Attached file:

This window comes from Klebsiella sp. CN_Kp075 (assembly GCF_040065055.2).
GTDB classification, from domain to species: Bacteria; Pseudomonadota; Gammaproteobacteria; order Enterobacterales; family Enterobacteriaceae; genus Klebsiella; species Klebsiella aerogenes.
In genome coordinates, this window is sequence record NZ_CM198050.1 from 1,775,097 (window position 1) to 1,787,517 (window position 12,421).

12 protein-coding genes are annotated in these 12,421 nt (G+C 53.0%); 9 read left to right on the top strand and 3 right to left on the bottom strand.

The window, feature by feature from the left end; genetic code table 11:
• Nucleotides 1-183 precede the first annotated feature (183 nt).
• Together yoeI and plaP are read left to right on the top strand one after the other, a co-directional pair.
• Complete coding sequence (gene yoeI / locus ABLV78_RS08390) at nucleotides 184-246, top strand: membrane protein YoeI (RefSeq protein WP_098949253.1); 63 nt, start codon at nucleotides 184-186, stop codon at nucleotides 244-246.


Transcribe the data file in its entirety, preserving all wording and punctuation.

This window comes from Klebsiella sp. CN_Kp075 (assembly GCF_040065055.2).
GTDB classification, from domain to species: Bacteria; Pseudomonadota; Gammaproteobacteria; order Enterobacterales; family Enterobacteriaceae; genus Klebsiella; species Klebsiella aerogenes.
In genome coordinates, this window is sequence record NZ_CM198050.1 from 1,775,097 (window position 1) to 1,787,517 (window position 12,421).

12 protein-coding genes are annotated in these 12,421 nt (G+C 53.0%); 9 read left to right on the top strand and 3 right to left on the bottom strand.

The window, feature by feature from the left end; genetic code table 11:
• Nucleotides 1-183 precede the first annotated feature (183 nt).
• Together yoeI and plaP are read left to right on the top strand one after the other, a co-directional pair.
• Complete coding sequence (gene yoeI / locus ABLV78_RS08390) at nucleotides 184-246, top strand: membrane protein YoeI (RefSeq protein WP_098949253.1); 63 nt, start codon at nucleotides 184-186, stop codon at nucleotides 244-246.